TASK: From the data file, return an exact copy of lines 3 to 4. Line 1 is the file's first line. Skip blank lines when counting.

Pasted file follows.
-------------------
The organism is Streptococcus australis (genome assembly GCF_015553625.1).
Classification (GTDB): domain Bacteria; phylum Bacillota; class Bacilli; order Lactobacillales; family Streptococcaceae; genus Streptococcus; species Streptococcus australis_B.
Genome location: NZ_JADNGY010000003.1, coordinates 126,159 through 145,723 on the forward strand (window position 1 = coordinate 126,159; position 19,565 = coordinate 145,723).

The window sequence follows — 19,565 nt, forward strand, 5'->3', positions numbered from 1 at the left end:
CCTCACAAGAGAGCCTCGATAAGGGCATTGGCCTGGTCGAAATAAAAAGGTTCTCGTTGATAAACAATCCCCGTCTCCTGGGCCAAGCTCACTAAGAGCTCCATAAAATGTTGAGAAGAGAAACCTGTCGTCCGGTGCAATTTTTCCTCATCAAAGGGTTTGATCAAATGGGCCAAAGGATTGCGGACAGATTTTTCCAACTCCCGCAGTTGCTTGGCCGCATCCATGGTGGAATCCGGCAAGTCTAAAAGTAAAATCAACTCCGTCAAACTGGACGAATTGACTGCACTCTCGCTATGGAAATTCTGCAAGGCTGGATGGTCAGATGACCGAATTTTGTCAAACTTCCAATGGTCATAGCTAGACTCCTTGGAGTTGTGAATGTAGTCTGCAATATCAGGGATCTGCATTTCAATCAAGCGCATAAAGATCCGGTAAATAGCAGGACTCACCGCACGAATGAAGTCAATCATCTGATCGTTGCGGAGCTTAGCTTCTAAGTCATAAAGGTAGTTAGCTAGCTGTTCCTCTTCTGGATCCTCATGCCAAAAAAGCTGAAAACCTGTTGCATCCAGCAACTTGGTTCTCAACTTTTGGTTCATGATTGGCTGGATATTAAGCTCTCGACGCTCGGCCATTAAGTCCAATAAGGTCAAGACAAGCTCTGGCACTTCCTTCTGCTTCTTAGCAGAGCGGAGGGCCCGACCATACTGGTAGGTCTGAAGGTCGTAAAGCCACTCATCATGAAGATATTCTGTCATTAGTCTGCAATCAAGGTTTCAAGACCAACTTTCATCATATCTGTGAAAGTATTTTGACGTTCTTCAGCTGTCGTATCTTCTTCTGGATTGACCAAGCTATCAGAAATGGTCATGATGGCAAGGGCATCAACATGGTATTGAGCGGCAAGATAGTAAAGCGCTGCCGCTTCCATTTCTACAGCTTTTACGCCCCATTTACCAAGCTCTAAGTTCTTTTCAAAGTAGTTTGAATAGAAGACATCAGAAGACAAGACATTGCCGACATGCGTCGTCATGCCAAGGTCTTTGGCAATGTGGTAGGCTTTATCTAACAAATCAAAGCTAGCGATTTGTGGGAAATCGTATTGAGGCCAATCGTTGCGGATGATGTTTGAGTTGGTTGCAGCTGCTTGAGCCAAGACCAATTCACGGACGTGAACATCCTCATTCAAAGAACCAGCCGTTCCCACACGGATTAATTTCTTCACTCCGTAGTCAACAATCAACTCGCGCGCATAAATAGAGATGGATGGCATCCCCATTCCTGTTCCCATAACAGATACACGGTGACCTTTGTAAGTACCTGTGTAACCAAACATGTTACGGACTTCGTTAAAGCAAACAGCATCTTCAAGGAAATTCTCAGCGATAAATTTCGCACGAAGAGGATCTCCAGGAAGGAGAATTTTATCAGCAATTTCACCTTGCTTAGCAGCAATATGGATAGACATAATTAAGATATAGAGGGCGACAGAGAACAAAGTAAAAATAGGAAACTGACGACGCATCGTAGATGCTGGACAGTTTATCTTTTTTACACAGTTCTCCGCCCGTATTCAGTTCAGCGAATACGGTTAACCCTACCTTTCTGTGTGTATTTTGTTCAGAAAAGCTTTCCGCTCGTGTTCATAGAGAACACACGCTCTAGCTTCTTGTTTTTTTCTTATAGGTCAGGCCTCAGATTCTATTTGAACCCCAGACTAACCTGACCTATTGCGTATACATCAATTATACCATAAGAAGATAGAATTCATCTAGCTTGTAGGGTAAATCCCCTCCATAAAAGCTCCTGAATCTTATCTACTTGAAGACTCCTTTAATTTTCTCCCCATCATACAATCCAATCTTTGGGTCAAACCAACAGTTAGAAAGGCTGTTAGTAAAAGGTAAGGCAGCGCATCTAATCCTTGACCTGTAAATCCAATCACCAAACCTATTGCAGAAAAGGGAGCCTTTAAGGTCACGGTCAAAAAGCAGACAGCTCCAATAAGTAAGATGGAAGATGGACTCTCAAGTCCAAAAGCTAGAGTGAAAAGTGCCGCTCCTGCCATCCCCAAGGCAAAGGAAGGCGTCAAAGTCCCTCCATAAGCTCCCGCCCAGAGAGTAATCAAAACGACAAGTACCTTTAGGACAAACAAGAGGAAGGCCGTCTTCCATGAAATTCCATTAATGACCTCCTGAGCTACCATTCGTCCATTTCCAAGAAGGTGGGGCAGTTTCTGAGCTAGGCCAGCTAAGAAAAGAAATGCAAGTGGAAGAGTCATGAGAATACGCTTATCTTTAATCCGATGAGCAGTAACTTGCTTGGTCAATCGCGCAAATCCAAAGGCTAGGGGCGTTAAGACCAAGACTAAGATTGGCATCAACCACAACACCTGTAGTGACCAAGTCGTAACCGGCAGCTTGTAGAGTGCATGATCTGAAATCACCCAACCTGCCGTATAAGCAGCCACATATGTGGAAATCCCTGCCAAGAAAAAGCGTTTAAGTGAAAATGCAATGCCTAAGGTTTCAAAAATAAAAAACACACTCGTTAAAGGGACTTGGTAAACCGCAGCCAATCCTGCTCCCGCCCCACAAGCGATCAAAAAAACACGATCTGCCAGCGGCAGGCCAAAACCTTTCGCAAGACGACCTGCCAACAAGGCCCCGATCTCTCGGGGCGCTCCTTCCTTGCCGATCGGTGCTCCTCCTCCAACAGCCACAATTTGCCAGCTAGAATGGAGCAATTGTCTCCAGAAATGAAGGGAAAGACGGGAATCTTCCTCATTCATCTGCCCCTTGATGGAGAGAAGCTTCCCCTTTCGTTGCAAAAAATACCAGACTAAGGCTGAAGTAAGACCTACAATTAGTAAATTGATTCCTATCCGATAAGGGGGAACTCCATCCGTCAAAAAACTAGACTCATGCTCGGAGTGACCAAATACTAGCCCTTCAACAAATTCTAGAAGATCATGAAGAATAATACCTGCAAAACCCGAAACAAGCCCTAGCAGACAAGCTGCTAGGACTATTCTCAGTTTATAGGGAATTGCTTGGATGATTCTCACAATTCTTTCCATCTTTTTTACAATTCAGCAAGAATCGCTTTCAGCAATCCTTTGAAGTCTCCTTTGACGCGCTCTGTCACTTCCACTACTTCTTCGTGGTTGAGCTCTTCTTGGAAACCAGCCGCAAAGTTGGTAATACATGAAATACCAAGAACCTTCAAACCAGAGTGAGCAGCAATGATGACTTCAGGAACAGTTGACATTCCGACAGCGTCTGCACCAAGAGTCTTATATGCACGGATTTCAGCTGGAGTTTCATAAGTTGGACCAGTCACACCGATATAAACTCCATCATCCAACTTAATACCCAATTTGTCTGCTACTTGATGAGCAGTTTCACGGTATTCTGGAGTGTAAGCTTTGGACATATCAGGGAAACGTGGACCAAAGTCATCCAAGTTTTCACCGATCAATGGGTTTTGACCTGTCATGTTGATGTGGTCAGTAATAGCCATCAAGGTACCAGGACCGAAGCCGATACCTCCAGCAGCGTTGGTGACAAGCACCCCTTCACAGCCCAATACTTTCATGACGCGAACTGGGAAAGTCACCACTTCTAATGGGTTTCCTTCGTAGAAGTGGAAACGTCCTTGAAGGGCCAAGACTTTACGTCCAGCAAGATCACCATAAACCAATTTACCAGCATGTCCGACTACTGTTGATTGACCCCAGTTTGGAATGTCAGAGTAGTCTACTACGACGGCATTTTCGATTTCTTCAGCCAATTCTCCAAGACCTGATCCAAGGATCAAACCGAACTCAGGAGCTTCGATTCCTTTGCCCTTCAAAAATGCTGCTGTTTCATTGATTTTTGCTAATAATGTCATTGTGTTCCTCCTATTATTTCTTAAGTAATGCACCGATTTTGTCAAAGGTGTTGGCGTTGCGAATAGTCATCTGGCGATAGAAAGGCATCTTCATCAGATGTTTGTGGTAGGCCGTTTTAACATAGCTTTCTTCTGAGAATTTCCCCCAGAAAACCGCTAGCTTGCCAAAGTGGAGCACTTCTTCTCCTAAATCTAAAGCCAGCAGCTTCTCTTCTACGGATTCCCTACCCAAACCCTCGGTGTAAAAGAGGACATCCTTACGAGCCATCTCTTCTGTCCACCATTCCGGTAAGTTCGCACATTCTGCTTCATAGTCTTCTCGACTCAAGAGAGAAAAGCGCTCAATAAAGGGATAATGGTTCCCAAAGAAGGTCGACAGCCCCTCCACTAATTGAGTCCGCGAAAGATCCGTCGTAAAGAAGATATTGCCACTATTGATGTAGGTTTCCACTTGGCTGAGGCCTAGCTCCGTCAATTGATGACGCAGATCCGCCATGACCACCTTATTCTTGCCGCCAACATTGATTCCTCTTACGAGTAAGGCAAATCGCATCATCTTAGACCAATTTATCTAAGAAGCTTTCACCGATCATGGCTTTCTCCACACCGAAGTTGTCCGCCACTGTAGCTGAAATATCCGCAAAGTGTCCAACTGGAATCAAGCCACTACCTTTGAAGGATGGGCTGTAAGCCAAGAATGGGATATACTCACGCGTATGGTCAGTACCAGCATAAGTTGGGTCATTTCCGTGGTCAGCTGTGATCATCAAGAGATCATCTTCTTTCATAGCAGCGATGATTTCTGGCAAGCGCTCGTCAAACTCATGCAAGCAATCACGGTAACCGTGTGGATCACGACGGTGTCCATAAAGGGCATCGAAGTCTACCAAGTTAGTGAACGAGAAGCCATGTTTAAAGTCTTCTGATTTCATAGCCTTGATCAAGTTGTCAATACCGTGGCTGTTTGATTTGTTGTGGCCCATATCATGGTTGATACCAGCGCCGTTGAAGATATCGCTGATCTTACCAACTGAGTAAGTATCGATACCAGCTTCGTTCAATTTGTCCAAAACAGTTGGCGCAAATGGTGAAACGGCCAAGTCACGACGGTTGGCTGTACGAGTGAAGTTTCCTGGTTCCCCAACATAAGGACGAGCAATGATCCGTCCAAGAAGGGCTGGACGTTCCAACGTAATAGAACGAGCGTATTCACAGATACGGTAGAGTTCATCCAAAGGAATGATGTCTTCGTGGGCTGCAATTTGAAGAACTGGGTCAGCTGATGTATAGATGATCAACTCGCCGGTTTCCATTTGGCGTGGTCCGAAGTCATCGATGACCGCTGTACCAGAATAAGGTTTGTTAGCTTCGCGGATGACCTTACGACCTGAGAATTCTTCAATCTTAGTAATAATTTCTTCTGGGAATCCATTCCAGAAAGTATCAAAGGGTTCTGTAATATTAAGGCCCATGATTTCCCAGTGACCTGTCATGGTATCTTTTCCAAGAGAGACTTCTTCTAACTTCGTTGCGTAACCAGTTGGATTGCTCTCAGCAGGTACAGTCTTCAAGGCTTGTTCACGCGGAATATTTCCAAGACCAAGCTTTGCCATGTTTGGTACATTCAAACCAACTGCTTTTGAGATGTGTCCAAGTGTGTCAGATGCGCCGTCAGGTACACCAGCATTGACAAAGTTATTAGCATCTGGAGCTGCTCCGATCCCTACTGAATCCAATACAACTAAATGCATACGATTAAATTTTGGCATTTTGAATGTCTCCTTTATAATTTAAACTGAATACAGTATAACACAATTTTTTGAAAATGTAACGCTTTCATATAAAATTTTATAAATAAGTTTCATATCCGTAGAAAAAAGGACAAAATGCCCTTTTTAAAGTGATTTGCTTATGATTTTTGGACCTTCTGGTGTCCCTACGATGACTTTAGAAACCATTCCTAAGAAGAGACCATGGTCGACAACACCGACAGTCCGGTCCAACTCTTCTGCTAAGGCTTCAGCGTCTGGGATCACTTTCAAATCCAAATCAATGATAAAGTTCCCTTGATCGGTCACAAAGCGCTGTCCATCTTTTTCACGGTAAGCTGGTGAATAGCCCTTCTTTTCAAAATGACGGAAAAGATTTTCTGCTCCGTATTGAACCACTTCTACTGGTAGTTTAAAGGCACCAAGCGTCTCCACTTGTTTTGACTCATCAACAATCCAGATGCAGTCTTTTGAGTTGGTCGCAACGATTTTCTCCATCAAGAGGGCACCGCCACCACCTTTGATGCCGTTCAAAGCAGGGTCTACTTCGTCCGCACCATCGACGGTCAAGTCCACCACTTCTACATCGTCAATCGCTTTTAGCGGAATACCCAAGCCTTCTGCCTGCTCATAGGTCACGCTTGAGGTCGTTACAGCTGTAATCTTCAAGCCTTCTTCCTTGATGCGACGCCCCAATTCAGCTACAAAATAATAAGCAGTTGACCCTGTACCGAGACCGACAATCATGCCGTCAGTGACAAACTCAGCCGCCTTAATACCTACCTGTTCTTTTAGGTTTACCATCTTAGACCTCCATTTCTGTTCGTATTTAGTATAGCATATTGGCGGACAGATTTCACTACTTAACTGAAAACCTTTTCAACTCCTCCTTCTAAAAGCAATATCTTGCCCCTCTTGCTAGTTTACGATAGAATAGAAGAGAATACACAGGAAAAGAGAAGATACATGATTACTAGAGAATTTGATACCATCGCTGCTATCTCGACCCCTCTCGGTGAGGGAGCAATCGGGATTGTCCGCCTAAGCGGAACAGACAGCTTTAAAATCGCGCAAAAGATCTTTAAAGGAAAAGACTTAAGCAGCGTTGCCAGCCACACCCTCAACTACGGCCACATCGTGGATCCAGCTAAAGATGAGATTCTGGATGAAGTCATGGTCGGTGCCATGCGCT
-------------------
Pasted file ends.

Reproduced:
Genome location: NZ_JADNGY010000003.1, coordinates 126,159 through 145,723 on the forward strand (window position 1 = coordinate 126,159; position 19,565 = coordinate 145,723).

The window sequence follows — 19,565 nt, forward strand, 5'->3', positions numbered from 1 at the left end: